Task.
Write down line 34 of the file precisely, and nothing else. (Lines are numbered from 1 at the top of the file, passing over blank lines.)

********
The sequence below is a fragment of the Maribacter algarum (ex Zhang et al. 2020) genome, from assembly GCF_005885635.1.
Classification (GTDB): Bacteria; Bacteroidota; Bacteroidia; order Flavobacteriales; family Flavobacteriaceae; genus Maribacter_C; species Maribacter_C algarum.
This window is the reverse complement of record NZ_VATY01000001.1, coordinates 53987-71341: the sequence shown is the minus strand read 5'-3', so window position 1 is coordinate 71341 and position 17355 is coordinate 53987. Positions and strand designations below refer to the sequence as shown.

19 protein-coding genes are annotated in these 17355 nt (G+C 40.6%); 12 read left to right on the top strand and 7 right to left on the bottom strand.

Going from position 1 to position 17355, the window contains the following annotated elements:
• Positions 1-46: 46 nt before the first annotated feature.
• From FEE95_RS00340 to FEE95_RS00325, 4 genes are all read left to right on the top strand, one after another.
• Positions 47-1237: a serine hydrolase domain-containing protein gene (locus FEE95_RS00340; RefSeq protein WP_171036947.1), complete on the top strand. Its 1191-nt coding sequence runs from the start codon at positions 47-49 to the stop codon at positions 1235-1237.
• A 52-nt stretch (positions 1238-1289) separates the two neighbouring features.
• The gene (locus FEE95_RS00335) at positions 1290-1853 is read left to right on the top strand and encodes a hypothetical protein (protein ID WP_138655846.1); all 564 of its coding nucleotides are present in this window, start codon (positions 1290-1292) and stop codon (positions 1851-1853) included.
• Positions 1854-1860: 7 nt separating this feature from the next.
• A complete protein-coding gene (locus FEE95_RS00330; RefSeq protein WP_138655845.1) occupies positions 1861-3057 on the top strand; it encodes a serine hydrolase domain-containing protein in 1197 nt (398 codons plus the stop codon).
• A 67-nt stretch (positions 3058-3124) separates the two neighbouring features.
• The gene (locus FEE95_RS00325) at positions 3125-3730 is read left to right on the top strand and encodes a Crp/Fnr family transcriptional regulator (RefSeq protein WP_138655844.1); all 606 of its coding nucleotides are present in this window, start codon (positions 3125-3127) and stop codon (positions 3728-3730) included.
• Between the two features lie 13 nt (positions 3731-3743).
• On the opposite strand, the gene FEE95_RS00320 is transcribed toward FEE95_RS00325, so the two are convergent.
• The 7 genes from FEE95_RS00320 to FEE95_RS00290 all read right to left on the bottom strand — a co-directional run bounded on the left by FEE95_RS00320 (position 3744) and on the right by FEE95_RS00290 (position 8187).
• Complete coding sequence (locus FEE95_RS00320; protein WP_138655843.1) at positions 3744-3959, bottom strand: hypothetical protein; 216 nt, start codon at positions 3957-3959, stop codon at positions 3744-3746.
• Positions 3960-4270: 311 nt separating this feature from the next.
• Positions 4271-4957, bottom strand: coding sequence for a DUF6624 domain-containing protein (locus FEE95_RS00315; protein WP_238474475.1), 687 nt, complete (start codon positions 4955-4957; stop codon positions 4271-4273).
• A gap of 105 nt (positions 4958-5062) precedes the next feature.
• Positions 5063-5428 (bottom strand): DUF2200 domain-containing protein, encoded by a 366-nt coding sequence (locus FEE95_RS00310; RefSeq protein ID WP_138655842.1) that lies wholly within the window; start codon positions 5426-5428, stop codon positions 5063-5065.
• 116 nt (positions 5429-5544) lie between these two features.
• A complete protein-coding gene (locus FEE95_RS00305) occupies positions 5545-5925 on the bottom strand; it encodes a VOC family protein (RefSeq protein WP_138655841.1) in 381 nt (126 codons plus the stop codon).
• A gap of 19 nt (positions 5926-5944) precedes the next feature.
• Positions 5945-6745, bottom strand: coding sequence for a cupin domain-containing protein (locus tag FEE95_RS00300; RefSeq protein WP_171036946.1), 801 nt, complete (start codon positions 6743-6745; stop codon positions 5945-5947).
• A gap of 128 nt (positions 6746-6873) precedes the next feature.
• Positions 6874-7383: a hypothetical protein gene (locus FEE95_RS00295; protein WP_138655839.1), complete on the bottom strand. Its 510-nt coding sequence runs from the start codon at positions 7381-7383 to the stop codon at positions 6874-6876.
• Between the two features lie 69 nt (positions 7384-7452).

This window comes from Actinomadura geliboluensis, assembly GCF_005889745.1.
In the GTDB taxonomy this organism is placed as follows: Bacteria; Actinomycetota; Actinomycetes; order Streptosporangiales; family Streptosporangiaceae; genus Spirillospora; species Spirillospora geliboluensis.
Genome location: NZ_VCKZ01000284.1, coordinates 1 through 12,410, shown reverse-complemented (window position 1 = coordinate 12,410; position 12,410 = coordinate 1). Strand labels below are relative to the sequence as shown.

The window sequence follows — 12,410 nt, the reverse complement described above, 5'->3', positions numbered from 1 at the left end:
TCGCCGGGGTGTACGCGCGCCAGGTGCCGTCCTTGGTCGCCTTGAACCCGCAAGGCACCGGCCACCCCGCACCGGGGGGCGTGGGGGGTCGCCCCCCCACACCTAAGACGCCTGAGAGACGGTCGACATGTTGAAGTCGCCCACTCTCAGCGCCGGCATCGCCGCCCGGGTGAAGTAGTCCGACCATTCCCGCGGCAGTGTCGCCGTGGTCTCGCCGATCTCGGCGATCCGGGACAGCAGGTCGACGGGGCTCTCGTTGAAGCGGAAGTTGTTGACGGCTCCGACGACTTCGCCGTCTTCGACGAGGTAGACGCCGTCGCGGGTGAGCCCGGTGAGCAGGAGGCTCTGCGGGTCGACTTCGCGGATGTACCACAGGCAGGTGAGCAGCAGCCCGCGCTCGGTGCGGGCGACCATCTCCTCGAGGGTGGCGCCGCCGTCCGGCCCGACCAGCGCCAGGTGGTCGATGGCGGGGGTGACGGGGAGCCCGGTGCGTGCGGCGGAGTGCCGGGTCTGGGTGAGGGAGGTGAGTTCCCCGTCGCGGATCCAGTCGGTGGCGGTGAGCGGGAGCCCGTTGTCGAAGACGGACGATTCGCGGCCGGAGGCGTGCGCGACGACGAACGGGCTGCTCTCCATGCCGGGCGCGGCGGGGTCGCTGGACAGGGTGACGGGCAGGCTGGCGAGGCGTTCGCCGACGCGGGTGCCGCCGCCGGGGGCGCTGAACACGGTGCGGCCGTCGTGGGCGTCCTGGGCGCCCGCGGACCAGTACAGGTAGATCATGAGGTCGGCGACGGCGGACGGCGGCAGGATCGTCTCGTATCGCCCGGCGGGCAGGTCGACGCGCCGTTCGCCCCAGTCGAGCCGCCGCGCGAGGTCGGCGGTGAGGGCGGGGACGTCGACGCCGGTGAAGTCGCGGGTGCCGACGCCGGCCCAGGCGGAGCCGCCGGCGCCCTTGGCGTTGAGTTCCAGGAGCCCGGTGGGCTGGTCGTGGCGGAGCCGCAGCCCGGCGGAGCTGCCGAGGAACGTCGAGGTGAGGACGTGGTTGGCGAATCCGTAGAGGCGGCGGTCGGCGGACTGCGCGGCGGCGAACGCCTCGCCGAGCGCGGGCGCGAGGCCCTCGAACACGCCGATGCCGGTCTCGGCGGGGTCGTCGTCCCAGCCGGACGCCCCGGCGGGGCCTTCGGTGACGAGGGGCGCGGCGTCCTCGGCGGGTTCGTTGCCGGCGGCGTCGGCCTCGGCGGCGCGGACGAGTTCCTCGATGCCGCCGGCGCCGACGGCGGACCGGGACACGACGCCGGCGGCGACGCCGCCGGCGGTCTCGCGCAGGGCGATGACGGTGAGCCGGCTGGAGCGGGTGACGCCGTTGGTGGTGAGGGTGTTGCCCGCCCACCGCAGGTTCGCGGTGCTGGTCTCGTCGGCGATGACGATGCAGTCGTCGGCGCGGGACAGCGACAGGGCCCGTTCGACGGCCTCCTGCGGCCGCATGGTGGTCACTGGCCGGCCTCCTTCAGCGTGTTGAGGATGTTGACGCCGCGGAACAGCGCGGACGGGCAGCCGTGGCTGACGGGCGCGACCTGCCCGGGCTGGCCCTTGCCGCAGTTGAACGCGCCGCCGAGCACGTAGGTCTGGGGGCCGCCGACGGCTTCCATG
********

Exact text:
TCGCCGGGGTGTACGCGCGCCAGGTGCCGTCCTTGGTCGCCTTGAACCCGCAAGGCACCGGCCACCCCGCACCGGGGGGCGTGGGGGGTCGCCCCCCCACACCTAAGACGCCTGAGAGACGGTCGACATGTTGAAGTCGCCCACTCTCAGCGCCGGCATCGCCGCCCGGGTGAAGTAGTCCGACCATTCCCGCGGCAGTGTCGCCGTGGTCTCGCCGATCTCGGCGATCCGGGACAGCAGGTCGACGGGGCTCTCGTTGAAGCGGAAGTTGTTGACGGCTCCGACGACTTCGCCGTCTTCGACGAGGTAGACGCCGTCGCGGGTGAGCCCGGTGAGCAGGAGGCTCTGCGGGTCGACTTCGCGGATGTACCACAGGCAGGTGAGCAGCAGCCCGCGCTCGGTGCGGGCGACCATCTCCTCGAGGGTGGCGCCGCCGTCCGGCCCGACCAGCGCCAGGTGGTCGATGGCGGGGGTGACGGGGAGCCCGGTGCGTGCGGCGGAGTGCCGGGTCTGGGTGAGGGAGGTGAGTTCCCCGTCGCGGATCCAGTCGGTGGCGGTGAGCGGGAGCCCGTTGTCGAAGACGGACGATTCGCGGCCGGAGGCGTGCGCGACGACGAACGGGCTGCTCTCCATGCCGGGCGCGGCGGGGTCGCTGGACAGGGTGACGGGCAGGCTGGCGAGGCGTTCGCCGACGCGGGTGCCGCCGCCGGGGGCGCTGAACACGGTGCGGCCGTCGTGGGCGTCCTGGGCGCCCGCGGACCAGTACAGGTAGATCATGAGGTCGGCGACGGCGGACGGCGGCAGGATCGTCTCGTATCGCCCGGCGGGCAGGTCGACGCGCCGTTCGCCCCAGTCGAGCCGCCGCGCGAGGTCGGCGGTGAGGGCGGGGACGTCGACGCCGGTGAAGTCGCGGGTGCCGACGCCGGCCCAGGCGGAGCCGCCGGCGCCCTTGGCGTTGAGTTCCAGGAGCCCGGTGGGCTGGTCGTGGCGGAGCCGCAGCCCGGCGGAGCTGCCGAGGAACGTCGAGGTGAGGACGTGGTTGGCGAATCCGTAGAGGCGGCGGTCGGCGGACTGCGCGGCGGCGAACGCCTCGCCGAGCGCGGGCGCGAGGCCCTCGAACACGCCGATGCCGGTCTCGGCGGGGTCGTCGTCCCAGCCGGACGCCCCGGCGGGGCCTTCGGTGACGAGGGGCGCGGCGTCCTCGGCGGGTTCGTTGCCGGCGGCGTCGGCCTCGGCGGCGCGGACGAGTTCCTCGATGCCGCCGGCGCCGACGGCGGACCGGGACACGACGCCGGCGGCGACGCCGCCGGCGGTCTCGCGCAGGGCGATGACGGTGAGCCGGCTGGAGCGGGTGACGCCGTTGGTGGTGAGGGTGTTGCCCGCCCACCGCAGGTTCGCGGTGCTGGTCTCGTCGGCGATGACGATGCAGTCGTCGGCGCGGGACAGCGACAGGGCCCGTTCGACGGCCTCCTGCGGCCGCATGGTGGTCACTGGCCGGCCTCCTTCAGCGTGTTGAGGATGTTGACGCCGCGGAACAGCGCGGACGGGCAGCCGTGGCTGACGGGCGCGACCTGCCCGGGCTGGCCCTTGCCGCAGTTGAACGCGCCGCCGAGCACGTAGGTCTGGGGGCCGCCGACGGCTTCCATG